However, it should be a little harder for the government. But the fear of alienating sources no doubt plays a big role. And then there is the fact that the financial crisis and the recession are just complicated. On some levels they are simple, but on others — like the relationship between banking profits and bank lending (there isn’t necessarily one), they are complicated. In a situation like that, the person with the biggest megaphone has an advantage — if he can tell a simple, plausibly believable story. And the administration and the Fed have hit on one: “We were on the brink of the abyss, so we had to do a lot of unpleasant things to pull us back. But now things are back to normal in the financial system, and we’re just dealing with an ordinary recession, so things will be tough for a while, but we’ll pull through.”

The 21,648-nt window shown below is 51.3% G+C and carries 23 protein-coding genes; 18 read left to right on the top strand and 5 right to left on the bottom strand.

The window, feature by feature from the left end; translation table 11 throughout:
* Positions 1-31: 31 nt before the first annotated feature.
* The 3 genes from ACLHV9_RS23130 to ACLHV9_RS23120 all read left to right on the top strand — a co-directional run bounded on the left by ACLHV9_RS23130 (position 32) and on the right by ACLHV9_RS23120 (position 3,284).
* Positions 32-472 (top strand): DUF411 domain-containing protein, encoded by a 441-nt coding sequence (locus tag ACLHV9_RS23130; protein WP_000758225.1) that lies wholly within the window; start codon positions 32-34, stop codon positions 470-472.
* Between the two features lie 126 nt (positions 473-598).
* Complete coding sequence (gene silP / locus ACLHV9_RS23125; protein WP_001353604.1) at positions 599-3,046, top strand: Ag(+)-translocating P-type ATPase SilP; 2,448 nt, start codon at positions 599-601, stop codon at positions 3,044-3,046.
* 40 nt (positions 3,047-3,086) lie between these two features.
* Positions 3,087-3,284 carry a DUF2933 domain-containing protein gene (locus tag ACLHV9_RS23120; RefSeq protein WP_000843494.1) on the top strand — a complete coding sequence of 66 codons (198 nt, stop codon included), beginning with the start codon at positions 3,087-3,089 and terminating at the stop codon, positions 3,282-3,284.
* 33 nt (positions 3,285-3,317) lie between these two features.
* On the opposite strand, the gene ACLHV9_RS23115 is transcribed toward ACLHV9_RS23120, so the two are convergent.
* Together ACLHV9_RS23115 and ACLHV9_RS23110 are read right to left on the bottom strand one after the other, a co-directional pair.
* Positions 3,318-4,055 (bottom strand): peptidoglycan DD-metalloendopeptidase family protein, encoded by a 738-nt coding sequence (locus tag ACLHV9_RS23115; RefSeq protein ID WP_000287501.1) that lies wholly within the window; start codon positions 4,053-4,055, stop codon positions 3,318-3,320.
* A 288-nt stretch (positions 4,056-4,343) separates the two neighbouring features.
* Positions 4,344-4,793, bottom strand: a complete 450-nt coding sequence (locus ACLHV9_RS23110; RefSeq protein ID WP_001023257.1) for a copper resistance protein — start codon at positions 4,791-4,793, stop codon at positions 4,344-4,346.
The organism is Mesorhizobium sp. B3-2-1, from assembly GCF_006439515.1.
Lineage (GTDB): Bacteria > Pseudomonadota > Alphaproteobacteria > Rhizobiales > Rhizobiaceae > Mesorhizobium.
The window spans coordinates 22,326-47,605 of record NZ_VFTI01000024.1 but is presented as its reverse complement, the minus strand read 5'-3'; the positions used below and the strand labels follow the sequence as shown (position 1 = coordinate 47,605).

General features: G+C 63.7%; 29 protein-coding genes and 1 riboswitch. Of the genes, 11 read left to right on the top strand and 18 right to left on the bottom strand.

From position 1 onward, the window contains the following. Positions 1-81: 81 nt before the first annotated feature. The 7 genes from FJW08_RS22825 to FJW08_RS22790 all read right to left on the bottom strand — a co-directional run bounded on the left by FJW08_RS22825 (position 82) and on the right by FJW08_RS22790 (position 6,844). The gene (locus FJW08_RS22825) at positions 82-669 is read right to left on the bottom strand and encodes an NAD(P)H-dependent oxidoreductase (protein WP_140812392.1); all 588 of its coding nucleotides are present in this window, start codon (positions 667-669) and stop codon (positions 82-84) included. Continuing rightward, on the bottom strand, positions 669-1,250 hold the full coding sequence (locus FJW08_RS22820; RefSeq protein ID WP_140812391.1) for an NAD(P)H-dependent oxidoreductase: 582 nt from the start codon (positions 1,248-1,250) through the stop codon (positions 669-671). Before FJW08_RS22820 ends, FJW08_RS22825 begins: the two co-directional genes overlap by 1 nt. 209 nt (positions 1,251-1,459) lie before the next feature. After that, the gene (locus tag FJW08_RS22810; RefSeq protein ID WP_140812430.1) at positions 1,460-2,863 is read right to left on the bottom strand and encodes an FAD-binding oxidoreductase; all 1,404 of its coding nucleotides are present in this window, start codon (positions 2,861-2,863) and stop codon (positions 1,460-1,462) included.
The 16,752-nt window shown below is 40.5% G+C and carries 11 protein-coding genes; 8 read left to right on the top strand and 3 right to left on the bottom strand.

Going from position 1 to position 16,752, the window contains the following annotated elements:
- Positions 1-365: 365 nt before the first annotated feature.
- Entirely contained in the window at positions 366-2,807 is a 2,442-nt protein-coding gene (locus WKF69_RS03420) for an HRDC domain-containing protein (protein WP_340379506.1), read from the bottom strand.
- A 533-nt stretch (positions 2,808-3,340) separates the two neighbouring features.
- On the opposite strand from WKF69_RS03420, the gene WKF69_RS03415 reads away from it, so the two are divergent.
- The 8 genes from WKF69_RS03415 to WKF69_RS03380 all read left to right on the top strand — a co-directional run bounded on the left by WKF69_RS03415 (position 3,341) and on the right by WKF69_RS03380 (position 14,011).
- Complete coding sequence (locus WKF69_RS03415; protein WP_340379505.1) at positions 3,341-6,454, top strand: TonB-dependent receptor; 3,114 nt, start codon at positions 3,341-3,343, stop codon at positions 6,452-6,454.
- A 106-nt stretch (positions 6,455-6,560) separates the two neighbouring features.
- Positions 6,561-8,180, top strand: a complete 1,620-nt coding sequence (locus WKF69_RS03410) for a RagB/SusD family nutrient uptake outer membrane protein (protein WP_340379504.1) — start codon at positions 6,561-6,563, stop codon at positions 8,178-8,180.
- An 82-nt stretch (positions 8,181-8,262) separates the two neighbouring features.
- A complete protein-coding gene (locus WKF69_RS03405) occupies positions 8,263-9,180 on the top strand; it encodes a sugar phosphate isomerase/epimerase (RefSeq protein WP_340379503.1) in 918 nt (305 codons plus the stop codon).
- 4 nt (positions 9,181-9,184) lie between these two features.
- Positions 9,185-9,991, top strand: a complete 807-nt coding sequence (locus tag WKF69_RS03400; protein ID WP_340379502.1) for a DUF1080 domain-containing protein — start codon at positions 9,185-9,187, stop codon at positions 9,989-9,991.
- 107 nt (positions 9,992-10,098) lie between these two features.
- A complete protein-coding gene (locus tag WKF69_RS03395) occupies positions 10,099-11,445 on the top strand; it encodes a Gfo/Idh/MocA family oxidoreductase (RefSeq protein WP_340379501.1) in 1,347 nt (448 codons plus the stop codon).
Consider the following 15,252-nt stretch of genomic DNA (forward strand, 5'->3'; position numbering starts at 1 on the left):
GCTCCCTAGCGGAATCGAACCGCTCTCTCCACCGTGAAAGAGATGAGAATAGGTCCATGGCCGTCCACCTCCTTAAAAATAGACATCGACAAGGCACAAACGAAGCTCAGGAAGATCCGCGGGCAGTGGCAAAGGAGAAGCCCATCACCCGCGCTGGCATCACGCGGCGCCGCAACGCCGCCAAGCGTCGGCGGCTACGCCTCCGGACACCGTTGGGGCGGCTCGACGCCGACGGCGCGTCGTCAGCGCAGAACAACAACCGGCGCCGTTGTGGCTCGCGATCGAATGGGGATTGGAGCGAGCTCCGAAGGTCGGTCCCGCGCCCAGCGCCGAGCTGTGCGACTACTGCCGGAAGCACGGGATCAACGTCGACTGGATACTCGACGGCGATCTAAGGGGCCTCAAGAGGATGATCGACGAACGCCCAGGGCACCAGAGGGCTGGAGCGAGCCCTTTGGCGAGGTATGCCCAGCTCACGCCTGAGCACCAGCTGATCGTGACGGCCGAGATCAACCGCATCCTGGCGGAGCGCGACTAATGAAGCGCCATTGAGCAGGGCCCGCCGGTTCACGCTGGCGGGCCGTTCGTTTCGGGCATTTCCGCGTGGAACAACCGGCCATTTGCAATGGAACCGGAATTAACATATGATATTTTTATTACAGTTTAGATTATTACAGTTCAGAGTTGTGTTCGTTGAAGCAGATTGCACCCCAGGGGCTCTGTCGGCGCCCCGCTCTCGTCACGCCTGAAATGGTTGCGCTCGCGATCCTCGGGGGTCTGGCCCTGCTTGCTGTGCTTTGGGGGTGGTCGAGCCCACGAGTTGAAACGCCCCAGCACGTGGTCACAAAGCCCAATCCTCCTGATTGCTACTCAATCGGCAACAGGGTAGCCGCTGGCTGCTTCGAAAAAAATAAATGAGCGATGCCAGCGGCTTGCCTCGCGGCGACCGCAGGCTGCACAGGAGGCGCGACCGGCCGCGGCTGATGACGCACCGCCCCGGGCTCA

Smith and I probably agree on the major problems with this story: it enables the government to avoid tackling the flaws in our financial and political systems that caused the crisis in the first place, and so, in a real sense, nothing has changed; it also minimizes an extremely severe recession and implies that there is little more to be done at this point to help the millions of people who are hurting from it. But that’s the message the government is putting out, and there’s not a lot that a few people who are crazy enough to spend their free time writing blogs can do about it.